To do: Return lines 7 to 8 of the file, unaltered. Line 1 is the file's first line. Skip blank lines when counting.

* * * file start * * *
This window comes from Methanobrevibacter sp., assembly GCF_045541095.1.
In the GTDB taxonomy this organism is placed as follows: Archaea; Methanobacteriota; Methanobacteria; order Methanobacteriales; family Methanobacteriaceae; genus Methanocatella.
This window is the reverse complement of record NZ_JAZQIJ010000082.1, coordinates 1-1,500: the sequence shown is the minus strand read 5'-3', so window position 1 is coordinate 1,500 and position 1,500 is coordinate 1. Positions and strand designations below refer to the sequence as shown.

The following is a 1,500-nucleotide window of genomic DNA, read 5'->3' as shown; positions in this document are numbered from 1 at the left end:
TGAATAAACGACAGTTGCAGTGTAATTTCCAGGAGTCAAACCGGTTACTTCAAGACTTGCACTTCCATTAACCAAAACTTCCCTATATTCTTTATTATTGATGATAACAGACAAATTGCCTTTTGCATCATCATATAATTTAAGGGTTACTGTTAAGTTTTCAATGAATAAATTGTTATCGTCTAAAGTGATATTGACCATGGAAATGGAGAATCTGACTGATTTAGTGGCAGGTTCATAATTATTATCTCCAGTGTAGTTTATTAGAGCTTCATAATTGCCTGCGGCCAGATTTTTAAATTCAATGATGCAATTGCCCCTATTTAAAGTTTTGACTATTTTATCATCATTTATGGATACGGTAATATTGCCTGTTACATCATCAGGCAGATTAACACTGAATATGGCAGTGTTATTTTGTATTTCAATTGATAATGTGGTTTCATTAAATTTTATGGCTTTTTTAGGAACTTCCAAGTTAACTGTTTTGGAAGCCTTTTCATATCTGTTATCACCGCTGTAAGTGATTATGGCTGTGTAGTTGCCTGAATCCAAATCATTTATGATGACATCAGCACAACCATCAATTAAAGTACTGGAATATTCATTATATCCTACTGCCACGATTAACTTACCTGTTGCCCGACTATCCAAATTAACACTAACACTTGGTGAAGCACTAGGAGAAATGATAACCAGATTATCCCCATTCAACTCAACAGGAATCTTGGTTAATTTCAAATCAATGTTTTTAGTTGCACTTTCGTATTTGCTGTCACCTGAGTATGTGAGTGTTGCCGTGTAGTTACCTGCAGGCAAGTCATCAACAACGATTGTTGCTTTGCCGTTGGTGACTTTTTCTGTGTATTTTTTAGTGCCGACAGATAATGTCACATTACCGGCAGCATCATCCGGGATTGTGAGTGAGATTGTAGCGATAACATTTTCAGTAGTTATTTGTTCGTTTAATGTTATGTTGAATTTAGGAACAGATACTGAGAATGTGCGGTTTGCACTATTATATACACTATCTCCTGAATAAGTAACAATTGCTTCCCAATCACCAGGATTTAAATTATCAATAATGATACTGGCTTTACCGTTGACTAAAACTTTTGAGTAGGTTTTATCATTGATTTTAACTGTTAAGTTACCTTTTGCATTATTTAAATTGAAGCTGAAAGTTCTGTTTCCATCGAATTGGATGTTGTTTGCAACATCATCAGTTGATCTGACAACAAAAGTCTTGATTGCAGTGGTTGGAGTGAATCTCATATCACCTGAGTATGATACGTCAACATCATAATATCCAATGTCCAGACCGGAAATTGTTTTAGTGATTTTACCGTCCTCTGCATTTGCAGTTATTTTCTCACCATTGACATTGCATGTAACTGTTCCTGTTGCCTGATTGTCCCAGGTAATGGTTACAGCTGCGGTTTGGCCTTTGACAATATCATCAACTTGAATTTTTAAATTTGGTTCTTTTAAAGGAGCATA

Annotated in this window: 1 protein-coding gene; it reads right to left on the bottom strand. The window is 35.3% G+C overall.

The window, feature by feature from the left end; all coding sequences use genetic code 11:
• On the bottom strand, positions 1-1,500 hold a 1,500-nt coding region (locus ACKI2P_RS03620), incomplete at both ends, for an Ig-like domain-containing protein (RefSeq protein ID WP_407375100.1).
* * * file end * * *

The window, feature by feature from the left end; all coding sequences use genetic code 11:
• On the bottom strand, positions 1-1,500 hold a 1,500-nt coding region (locus ACKI2P_RS03620), incomplete at both ends, for an Ig-like domain-containing protein (RefSeq protein ID WP_407375100.1).